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August 21, 2007

1991: Algeria
Posted by Shadi Hamid

Thanks to all those who took the "1953/1991 test for future U.S. policymakers." I know the suspense has been overwhelming as you've waited on the edge of your coffee-stained seats, wondering what could have possibly happened in 1991. For newcomers, the question I posed was: "What two major (U.S.-relevant) events occurred in 1953 and 1991 in the Middle East?" Or, stated differently, what are the two events that every future U.S. policymaker (who deals even tangentially with the Middle East) should know about ?

Most of you got the 1953 part right: it was the U.S.-sponsored overthrow of Iran's democratically-elected leader, Prime Minister Mohammed Mossadegh. At the risk of indulging in the heady art of counterfactualizing, I would venture to say that if 1953 didn't happen, 1979 wouldn't have happened, and Mahmoud Ahmadinejad would have become a bus driver. I actually made this argument a while ago; see here.

The more difficult one, though, was 1991. Only one commenter, "judy," got it right: U.S. silence/tacit approval of the military coup which effectively ended what was then the most promising democratic experiment the Arab world had yet seen. Here's a quick overview of what happened:

On December 26, 1991, in [Algeria's] first free legislative elections, the Islamic Salvation Front (FIS) won 47 percent of the vote and was poised to capture a commanding parliamentary majority. The staunchly secular military, claiming to save democracy from itself, intervened, canceling the elections and provoking a brutal civil war that would rage for more than a decade...the United States stopped well short of outright criticism, saying instead that the military intervention did not actually violate the Algerian one State Department official later remarked, "By not saying or doing anything, the Bush Administration supported the Algerian government by default."

Even in hindsight, James Baker, who had been secretary of state at the time, was unrepentant: "Generally speaking, when you support democracy, you take what democracy gives you . . . If it gives you a radical Islamic fundamentalist, you’re supposed to live with it. We didn’t live with it in Algeria because we felt that the radical fundamentalists’ views were so adverse to what we believe in and what we support, and to what we understood the national interests of the United States to be."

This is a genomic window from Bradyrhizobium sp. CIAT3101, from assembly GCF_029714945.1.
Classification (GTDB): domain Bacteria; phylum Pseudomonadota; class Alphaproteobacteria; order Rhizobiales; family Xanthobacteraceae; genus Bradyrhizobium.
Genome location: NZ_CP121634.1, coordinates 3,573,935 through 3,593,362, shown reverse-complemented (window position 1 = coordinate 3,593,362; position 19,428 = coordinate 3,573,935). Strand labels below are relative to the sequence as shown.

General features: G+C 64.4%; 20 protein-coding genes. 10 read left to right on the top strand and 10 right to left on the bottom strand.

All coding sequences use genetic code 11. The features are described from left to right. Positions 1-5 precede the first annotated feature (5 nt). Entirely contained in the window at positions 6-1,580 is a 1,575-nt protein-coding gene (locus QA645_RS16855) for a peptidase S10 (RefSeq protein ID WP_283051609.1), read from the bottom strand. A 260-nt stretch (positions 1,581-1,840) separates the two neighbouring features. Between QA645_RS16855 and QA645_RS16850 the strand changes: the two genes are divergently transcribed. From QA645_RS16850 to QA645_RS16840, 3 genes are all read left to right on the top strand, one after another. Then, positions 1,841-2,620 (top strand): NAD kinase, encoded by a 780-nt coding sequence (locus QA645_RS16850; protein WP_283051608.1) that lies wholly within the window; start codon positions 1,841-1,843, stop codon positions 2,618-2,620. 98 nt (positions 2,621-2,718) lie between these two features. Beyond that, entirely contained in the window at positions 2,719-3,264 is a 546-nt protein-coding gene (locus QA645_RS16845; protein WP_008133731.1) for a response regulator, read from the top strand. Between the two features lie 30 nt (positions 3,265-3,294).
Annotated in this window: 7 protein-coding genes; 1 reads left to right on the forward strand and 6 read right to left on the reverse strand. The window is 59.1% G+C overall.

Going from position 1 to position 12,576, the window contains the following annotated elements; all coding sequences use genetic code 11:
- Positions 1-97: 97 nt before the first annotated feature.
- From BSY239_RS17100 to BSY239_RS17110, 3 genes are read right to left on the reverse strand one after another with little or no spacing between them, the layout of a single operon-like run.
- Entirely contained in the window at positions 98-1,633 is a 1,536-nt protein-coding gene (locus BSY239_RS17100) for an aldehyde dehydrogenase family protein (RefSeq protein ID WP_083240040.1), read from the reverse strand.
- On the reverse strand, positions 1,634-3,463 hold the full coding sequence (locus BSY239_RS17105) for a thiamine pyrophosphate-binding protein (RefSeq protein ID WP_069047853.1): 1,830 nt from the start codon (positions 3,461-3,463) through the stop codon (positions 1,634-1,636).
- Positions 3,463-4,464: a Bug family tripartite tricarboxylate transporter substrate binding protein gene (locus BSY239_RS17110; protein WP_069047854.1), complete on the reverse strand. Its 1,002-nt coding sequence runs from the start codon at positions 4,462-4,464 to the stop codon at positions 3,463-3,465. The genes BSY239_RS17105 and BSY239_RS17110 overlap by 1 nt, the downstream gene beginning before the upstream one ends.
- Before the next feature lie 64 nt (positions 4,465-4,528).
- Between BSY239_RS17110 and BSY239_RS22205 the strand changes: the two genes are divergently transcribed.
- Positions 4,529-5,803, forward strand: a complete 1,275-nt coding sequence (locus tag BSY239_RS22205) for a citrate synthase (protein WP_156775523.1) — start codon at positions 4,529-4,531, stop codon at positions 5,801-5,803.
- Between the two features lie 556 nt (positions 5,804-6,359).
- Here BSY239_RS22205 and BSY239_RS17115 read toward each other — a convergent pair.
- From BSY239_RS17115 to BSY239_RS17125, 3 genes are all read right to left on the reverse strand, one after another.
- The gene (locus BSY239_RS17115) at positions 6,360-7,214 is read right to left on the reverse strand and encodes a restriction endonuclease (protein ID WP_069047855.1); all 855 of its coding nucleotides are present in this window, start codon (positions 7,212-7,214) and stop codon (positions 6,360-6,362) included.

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"we felt that the radical fundamentalists’ views were so adverse to what we believe in and what we support, and to what we understood the national interests of the United States to be."

which betrays the fundamental cynicism of the realpolitik foreign policy view, and that of their democracy-promotion-in-name heirs, the neocons, about democracy as a universal principle.

Oops, missed the test when I was on vacation this weekend. Oh well. Anyways, I quite agree with their centrality and I'd guess they would make excellent litmus tests. I'd be interested in what neo-cons have actually said about them, if anything.

Thanks for the answer. I think those two events were emblematic of our problems the US has in the Middle East.

One has to admit that silent approval of the coup was a common western policy. And the lead nation on western algerian policy was not the U.S., but France. France still dominates western policy on Algeria.

And like the U.S. reaps what its sows on other fields, France did bear the brunt of the backlash in the form of islamistic terrorism in the 90s.

It's interesting how the current dilemma of politics and Islam in the greater Middle East seems to be a false dichotomy of having democracy and Islam, or having dictatorship and secularism. Look at Turkey, look at Algeria, look at Egypt, look almost anywhere and it seems like the two forces of secular government and democracy are at odds with each other. Then look at two of the outliers: Saudi Arabia and Iran. Both religious (though Saudi Arabia is a strange case of how they deal with Islam and politics), but both are relatively unpopular governments.
Iran seems like a strange case to use as a model for the other states, but from what I understand the majority of people there are more secular than the state and more open to modern ideas than the state. Why does this seem to be true in Iran, but does not seem to be true elsewhere among these states? I would have thought that 1953 and 1979 would have made the people there less inclined to constructively work with the West. Any ideas?

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